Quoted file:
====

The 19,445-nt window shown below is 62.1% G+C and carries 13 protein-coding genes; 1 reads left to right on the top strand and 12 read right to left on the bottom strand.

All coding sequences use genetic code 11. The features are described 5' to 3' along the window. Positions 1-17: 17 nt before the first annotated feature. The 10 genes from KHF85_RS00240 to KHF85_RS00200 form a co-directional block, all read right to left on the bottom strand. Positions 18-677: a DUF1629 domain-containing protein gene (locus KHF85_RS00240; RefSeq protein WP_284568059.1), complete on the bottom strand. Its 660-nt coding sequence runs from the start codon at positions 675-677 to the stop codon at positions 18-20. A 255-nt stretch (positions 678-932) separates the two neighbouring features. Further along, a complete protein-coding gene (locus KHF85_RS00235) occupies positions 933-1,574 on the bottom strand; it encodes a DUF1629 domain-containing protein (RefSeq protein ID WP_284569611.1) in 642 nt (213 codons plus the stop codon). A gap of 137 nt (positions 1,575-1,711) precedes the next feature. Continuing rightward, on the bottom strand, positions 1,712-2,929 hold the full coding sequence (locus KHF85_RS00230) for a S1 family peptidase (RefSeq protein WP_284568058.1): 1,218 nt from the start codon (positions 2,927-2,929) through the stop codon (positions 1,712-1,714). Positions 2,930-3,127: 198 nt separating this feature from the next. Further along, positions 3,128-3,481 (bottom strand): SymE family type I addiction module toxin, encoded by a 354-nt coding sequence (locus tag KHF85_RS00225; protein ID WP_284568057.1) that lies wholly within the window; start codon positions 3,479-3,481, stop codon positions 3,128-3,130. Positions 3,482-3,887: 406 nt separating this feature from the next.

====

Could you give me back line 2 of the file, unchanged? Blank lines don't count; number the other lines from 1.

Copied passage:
All coding sequences use genetic code 11. The features are described 5' to 3' along the window. Positions 1-17: 17 nt before the first annotated feature. The 10 genes from KHF85_RS00240 to KHF85_RS00200 form a co-directional block, all read right to left on the bottom strand. Positions 18-677: a DUF1629 domain-containing protein gene (locus KHF85_RS00240; RefSeq protein WP_284568059.1), complete on the bottom strand. Its 660-nt coding sequence runs from the start codon at positions 675-677 to the stop codon at positions 18-20. A 255-nt stretch (positions 678-932) separates the two neighbouring features. Further along, a complete protein-coding gene (locus KHF85_RS00235) occupies positions 933-1,574 on the bottom strand; it encodes a DUF1629 domain-containing protein (RefSeq protein ID WP_284569611.1) in 642 nt (213 codons plus the stop codon). A gap of 137 nt (positions 1,575-1,711) precedes the next feature. Continuing rightward, on the bottom strand, positions 1,712-2,929 hold the full coding sequence (locus KHF85_RS00230) for a S1 family peptidase (RefSeq protein WP_284568058.1): 1,218 nt from the start codon (positions 2,927-2,929) through the stop codon (positions 1,712-1,714). Positions 2,930-3,127: 198 nt separating this feature from the next. Further along, positions 3,128-3,481 (bottom strand): SymE family type I addiction module toxin, encoded by a 354-nt coding sequence (locus tag KHF85_RS00225; protein ID WP_284568057.1) that lies wholly within the window; start codon positions 3,479-3,481, stop codon positions 3,128-3,130. Positions 3,482-3,887: 406 nt separating this feature from the next.